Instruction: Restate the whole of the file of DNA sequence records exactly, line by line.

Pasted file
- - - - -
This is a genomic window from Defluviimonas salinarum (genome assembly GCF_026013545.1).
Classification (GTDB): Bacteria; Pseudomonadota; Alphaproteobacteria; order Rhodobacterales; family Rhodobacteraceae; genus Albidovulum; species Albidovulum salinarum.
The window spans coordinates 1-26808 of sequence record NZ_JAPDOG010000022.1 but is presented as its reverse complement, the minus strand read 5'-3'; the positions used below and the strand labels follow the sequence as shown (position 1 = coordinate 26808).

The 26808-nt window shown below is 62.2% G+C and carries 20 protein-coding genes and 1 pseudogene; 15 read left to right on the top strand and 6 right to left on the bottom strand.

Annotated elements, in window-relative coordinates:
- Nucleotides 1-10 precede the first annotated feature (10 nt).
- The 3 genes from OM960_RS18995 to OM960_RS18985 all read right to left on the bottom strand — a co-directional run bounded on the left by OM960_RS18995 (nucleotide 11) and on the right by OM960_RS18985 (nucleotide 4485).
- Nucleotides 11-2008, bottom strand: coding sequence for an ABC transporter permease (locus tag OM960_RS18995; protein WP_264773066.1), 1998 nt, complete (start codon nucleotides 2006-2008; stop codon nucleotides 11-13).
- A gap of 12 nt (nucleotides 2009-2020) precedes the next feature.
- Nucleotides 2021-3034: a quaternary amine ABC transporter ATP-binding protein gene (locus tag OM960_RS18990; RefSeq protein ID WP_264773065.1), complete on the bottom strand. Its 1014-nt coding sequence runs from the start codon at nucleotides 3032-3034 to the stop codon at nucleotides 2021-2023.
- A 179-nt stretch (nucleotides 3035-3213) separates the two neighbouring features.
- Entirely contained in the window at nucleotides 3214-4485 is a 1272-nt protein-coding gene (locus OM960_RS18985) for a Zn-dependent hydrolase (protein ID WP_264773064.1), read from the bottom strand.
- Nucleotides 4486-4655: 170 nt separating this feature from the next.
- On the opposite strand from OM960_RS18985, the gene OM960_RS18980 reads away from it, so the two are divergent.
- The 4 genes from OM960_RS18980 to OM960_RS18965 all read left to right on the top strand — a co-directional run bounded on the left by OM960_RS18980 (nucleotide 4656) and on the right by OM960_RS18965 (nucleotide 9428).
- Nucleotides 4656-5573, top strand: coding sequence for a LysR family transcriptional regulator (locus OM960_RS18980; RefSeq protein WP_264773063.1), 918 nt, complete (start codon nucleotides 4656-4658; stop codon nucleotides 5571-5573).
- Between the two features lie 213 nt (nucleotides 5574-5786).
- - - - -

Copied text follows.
This is a genomic window from Defluviimonas salinarum (genome assembly GCF_026013545.1).
Classification (GTDB): Bacteria; Pseudomonadota; Alphaproteobacteria; order Rhodobacterales; family Rhodobacteraceae; genus Albidovulum; species Albidovulum salinarum.
The window spans coordinates 1-26808 of sequence record NZ_JAPDOG010000022.1 but is presented as its reverse complement, the minus strand read 5'-3'; the positions used below and the strand labels follow the sequence as shown (position 1 = coordinate 26808).

The 26808-nt window shown below is 62.2% G+C and carries 20 protein-coding genes and 1 pseudogene; 15 read left to right on the top strand and 6 right to left on the bottom strand.

Annotated elements, in window-relative coordinates:
- Nucleotides 1-10 precede the first annotated feature (10 nt).
- The 3 genes from OM960_RS18995 to OM960_RS18985 all read right to left on the bottom strand — a co-directional run bounded on the left by OM960_RS18995 (nucleotide 11) and on the right by OM960_RS18985 (nucleotide 4485).
- Nucleotides 11-2008, bottom strand: coding sequence for an ABC transporter permease (locus tag OM960_RS18995; protein WP_264773066.1), 1998 nt, complete (start codon nucleotides 2006-2008; stop codon nucleotides 11-13).
- A gap of 12 nt (nucleotides 2009-2020) precedes the next feature.
- Nucleotides 2021-3034: a quaternary amine ABC transporter ATP-binding protein gene (locus tag OM960_RS18990; RefSeq protein ID WP_264773065.1), complete on the bottom strand. Its 1014-nt coding sequence runs from the start codon at nucleotides 3032-3034 to the stop codon at nucleotides 2021-2023.
- A 179-nt stretch (nucleotides 3035-3213) separates the two neighbouring features.
- Entirely contained in the window at nucleotides 3214-4485 is a 1272-nt protein-coding gene (locus OM960_RS18985) for a Zn-dependent hydrolase (protein ID WP_264773064.1), read from the bottom strand.
- Nucleotides 4486-4655: 170 nt separating this feature from the next.
- On the opposite strand from OM960_RS18985, the gene OM960_RS18980 reads away from it, so the two are divergent.
- The 4 genes from OM960_RS18980 to OM960_RS18965 all read left to right on the top strand — a co-directional run bounded on the left by OM960_RS18980 (nucleotide 4656) and on the right by OM960_RS18965 (nucleotide 9428).
- Nucleotides 4656-5573, top strand: coding sequence for a LysR family transcriptional regulator (locus OM960_RS18980; RefSeq protein WP_264773063.1), 918 nt, complete (start codon nucleotides 4656-4658; stop codon nucleotides 5571-5573).
- Between the two features lie 213 nt (nucleotides 5574-5786).